Horse Tack Review

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In one of the most exciting jump-offs of the entire eight weeks on the 2005 Winter Equestrian Festival tour, Michael Whitaker of Great Britain raced past his niece, Ellen Whitaker to secure the win in the $75,000 Grand Prix of Tampa CSI-W, presented by Kilkenny/ICH as the Tampa Bay Classic wrapped up on Sunday at the Bob Thomas Equestrian Center in Tampa, Florida.

Fifty-two starters went to the post in the 2pm featured event at the Covered Arena. Today’s pivotal and pressure packed Grand Prix of Tampa, arguably the most important on the entire tour, had qualifying implications for the $200,000 Budweiser American Invitational at Raymond James Stadium on Saturday, April 2, the Budweiser World Cup in Las Vegas on April 20 -24, and for year end awards for the American Grand Prix Association (AGA).

The Course Designer for the main event was Canada’s Michel Vailancourt. The course consisted of 14 numbered obstacles with seventeen jumping efforts. Scoring was under FEI Art. 238.1.2. Time First Jump Off. Those tied for other than first place remain tied. International Level.

Fourteen horse and rider combinations qualified for the timed jump-off by going fault free over the challenging first round course. Fifteen riders had four faults and would wind up in a fifteen way tie for fifteenth place.

Today’s Grand Prix of Tampa was the final money qualifying event for the $200,000 Budweiser American Invitational.

With $75,000 in prize money at stake and a first place check of $22,500 on the line, the jump-off got underway with Callan Solem on the Quiet Winter and BJ Maghan’s Allsion. Solem put in a careful and clear performance as the first to return, crossing the finish line with no faults in 42.99 seconds.

Anne Kursinski, whose spot in the Invitational was well in hand, would need a good finish to make a move up on the World Cup points list. She returned with Scott Hakim’s Roxana 112 and set a pace that would hold up until the halfway point into the jump-off. Kursinski, disdaining an inside cut following fence eleven, elected instead to keep a fast gallop and crossed the finish line clean, in a hasty time of 39.81 seconds.

Debbie Stephens and Centennial’s Cosequin’s CEO, had two knockdowns along their jump off route, finishing with eight faults and breaking the beams in 45.93 seconds.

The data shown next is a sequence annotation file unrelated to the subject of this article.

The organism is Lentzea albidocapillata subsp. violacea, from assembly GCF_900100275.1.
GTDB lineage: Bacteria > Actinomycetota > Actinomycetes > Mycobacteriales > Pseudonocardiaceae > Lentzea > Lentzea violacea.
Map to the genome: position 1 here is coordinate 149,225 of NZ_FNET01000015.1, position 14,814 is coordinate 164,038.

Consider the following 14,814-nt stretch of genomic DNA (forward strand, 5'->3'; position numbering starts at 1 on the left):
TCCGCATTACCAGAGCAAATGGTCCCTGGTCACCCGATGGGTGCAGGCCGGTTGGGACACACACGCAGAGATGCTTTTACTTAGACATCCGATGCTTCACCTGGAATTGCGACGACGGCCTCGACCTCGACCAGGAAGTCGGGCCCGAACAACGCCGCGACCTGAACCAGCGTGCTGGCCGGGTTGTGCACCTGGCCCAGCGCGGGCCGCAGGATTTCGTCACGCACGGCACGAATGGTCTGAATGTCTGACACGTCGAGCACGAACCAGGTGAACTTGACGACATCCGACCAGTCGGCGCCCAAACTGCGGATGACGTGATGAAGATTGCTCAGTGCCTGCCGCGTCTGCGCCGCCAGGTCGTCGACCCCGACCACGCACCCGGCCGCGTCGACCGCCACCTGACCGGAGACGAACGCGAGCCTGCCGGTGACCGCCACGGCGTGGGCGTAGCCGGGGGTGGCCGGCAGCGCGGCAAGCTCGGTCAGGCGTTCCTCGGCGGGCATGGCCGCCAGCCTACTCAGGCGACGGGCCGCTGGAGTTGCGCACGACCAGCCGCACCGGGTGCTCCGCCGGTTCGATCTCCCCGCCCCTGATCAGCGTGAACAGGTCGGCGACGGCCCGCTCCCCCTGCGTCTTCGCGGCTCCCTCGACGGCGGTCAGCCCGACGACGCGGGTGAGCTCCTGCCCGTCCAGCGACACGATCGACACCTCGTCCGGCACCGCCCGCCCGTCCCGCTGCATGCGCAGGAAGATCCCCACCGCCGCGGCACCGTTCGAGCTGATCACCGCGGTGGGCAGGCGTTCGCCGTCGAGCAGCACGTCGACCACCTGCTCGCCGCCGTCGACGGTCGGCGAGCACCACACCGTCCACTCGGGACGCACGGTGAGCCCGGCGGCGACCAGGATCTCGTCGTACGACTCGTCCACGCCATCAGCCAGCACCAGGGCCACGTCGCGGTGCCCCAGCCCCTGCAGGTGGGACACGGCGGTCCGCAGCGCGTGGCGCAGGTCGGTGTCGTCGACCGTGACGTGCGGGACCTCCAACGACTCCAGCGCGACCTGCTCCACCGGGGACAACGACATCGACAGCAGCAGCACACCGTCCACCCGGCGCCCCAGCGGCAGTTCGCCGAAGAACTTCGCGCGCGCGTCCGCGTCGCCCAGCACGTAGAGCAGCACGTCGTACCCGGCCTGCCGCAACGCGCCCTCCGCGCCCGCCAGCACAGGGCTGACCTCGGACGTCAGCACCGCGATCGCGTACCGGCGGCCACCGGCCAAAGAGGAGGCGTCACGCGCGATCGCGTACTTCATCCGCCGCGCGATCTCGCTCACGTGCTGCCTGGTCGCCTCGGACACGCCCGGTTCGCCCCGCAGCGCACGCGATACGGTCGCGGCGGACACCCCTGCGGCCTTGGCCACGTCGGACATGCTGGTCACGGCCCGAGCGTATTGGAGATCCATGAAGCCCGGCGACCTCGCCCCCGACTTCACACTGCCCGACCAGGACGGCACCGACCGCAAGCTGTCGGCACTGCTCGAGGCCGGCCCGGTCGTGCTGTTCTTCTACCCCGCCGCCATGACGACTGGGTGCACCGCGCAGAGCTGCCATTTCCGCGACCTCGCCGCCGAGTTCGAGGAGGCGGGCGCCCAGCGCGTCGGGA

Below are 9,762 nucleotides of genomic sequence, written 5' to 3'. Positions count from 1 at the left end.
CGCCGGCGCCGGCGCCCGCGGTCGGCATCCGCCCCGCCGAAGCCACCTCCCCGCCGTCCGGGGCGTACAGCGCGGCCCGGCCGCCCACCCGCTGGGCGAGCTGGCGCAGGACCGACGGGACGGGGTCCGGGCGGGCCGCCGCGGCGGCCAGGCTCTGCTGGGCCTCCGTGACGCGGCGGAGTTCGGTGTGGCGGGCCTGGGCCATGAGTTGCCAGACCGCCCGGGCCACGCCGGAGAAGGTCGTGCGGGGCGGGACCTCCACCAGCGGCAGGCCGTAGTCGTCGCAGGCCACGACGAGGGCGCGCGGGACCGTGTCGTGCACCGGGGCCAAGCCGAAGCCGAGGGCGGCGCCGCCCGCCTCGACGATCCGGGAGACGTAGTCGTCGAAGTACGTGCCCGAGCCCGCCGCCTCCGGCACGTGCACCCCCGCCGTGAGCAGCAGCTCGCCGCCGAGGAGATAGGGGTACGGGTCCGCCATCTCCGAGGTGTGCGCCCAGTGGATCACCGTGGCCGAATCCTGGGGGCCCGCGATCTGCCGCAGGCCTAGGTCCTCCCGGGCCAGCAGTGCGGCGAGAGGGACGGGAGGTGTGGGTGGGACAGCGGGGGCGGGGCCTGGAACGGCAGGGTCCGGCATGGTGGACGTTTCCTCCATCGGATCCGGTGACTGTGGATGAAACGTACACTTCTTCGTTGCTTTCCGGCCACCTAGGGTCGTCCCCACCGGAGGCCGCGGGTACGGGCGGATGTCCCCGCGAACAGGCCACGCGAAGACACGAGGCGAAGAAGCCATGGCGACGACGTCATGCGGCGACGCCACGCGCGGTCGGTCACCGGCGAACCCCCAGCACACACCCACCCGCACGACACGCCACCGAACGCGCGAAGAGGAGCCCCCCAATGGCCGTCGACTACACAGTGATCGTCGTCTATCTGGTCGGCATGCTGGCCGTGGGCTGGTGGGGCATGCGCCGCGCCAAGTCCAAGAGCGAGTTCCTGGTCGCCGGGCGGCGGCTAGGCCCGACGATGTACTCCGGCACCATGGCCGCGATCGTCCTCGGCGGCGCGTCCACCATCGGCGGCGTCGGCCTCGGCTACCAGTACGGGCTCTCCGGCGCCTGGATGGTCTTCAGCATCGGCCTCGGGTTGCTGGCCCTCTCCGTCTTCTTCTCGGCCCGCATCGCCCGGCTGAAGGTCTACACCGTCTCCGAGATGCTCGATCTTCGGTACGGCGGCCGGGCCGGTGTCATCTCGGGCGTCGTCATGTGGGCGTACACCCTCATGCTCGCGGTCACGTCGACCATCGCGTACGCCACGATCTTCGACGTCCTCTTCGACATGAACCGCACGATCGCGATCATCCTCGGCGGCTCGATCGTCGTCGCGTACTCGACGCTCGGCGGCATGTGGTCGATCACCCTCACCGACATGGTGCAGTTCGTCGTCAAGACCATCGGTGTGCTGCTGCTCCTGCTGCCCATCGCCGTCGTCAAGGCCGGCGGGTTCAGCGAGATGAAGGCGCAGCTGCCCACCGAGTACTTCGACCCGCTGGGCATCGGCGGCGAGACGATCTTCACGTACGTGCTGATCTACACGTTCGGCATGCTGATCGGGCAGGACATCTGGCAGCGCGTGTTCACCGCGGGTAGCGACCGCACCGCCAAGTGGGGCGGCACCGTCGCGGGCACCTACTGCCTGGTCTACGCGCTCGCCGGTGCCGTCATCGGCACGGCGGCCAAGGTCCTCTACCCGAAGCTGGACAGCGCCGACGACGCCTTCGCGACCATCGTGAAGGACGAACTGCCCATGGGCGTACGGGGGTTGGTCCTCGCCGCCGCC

Back to back Athens Olympians were next. Beezie Madden and McLain Ward, all set with their invitations for Saturday’s Budweiser American Invitational, rode fourth and fifth in the speed challenge. Unlike Ward, who sits second on the World Cup qualifying list, Madden was fighting for a spot on the Las Vegas roster. Aboard Authentic, Madden pulled an early rail in the jump off. She finished up with a speedy time of 39.54 seconds, but when the scores were tallied, the rail down today would be expensive.

Ward, riding Sapphire, owned by the Double H Farm, returned for their challenge next. Ward became the first to successfully negotiate the inside cut following fence eleven but a careful pace on the balance of the course moved Ward into second place behind Kursinski. Ward’s time was 40.57 seconds.

Molly Ashe and Jane Clark’s Cocu, ran into problems following a quick start and retired from the jump off.

Todd Minikus was battling for a spot in both the Budweiser American Invitational and the World Cup as he entered with Harry R. Gill’s Flier. Electing not to take the inside cut, Minikus and Flier couldn’t catch Kursinski, but knocked 0.23 seconds off of Ward’s time and took over second place. Minikus finished in 40.34 seconds.

Riding eighth in the encounter against the clock, Jeffery Welles became the new leader with Kimmel Yager Equine’s Armani. Welles strengthened his hold on a spot for the main event Saturday night at Raymond James by flying around the Vailancourt designed course and tripping the timers in 39.69 seconds, knocking 0.12 seconds off of Kursinski’s top time. Welles finished in 39.69 to grab the lead.

Georgina Bloomberg, assured of an Invitational spot, came in tied for World Cup points with Beezie Madden. Bloomberg, riding the Gotham Enterprise’s Riviera, put in a fault free performance and crossed the finish line in 41.44 seconds.

Then, it was 8 faults for Switerland’s Maryline Vorpe and Mercure du Chablis. Vorpe’s time was 43.73 seconds. Robin Van Roosendael, owned by Looking Back Farm and ridden by Erynn Ballard, were next and were clean in 44.80 seconds. Following Ballard, and riding twelfth in the tiebreaker, Gregory Wathelet of Belgium and Mozart des Hayettes, racked up 20 faults in 55.45 seconds.

Ellen Whitaker and her uncle, Michael Whitaker were the last two challengers.

Ellen Whitaker was up first on Mrs. J. Zilli’s AK Locarno 62. Whitaker, a relative newcomer to the international show jumping scene, has had a tremendous Florida tour and had already secured a spot in the Budweiser Invitational. She showed why she’s been such a factor in almost every event in which she’s competed. She handily made the inside cut following fence eleven and raced around the balance of the speed course fault free, taking over the top spot on the leader board with a new top time of 39.50 seconds, 0.19 seconds faster than Welles.

Michael Whitaker and Portofino 63, owned by the Beverly Hills Equestrian Partners, was the final entry remaining, the only one standing between Ellen Whitaker and her first major Florida victory. For Michael Whitaker, a spot in the Budweiser American Invitational hung in the balance. His performance had the standing room only crowd on their feet from the moment he crossed the starting line. When he easily made the inside cut at eleven, he was on equal pace with niece, Ellen, but with two fences to go, it was obvious that if he could leave those two jumps up, victory was his for the taking. The fences did stay up and when Whitaker flashed across the finish line the scoreboard showed the amazing winning time of 38.40 seconds, 1.1 seconds faster than Ellen.